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Old 09-05-2019, 06:34 PM
 
236 posts, read 109,724 times
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And why?

Stephen King! His works (too many to count) have transcended generations and he's still the baddest to this day.
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Old 09-07-2019, 11:03 AM
 
23,268 posts, read 21,354,569 times
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He's also dried and shriveled up creatively like a mummy and hasn't had a truly great novel since " The Shining."
Not that his later works haven't been good to varying degrees. Maybe not perfect, but good. But even then they've still been in decline.
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Old 09-07-2019, 04:12 PM
 
8,609 posts, read 5,020,322 times
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Edgar Allan Poe.

Re: King's "too many to count" — exactly why quantity does not beget quality. I do like some of his novels, but they're all from the early stages of his career, e.g. Salem's Lot, Firestarter, Cujo. King's writing tends to suffer from bloat more often than not. I prefer his novellas.

For serious horror, King's got many contemporaries who are better.
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Old 09-07-2019, 09:48 PM
 
12,918 posts, read 15,753,651 times
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Quote:
Originally Posted by AFtrEFkt View Post
Edgar Allan Poe.

Re: King's "too many to count" — exactly why quantity does not beget quality. I do like some of his novels, but they're all from the early stages of his career, e.g. Salem's Lot, Firestarter, Cujo. King's writing tends to suffer from bloat more often than not. I prefer his novellas.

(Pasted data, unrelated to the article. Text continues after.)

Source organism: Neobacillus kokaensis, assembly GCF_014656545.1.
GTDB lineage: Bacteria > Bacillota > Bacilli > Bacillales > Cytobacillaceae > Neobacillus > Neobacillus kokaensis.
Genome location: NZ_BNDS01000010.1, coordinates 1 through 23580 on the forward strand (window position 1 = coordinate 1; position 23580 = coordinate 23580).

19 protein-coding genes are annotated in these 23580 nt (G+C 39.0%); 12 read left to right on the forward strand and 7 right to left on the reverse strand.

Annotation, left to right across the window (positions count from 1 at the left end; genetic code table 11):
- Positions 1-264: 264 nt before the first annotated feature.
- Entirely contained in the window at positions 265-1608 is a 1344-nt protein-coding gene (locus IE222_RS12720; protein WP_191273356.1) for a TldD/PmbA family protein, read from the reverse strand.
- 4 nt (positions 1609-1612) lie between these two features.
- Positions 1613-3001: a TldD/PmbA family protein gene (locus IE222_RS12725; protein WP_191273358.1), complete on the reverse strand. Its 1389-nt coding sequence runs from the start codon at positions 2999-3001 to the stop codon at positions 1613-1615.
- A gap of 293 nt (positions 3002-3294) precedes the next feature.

For serious horror, King's got many contemporaries who are better.
No doubt they will be long forgotten in the future, while people will continue to read his work.

I'm not saying this about you or anyone in this thread. But I get tired of hacks who critique truly great writers or any other people in the arts world whose work has endured.
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Old 11-01-2019, 12:28 PM
 
Location: From the Middle East of the USA
1,389 posts, read 1,218,377 times
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Wes Craven has made some good movies. For up and coming directors, keep an eye on Jordan Peele.
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Old 11-07-2019, 10:57 AM
 
Location: Rochester NY
1,933 posts, read 1,542,020 times
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I'm a big fan of so many of the greats; John Carpenter, Alfred Hitchcock, Wes Craven, Clive Barker, Dario Argento, Sam Raimi, Stephen King, Guillermo del Toro, Toby Hooper, and Eli Roth. But in my personal opinion, and as a huge fan of the zombie genre the G.O.A.T IMO is George A. Romero.
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Old 12-12-2019, 04:28 AM
 
Location: NC But Soon, The Desert
1,045 posts, read 633,908 times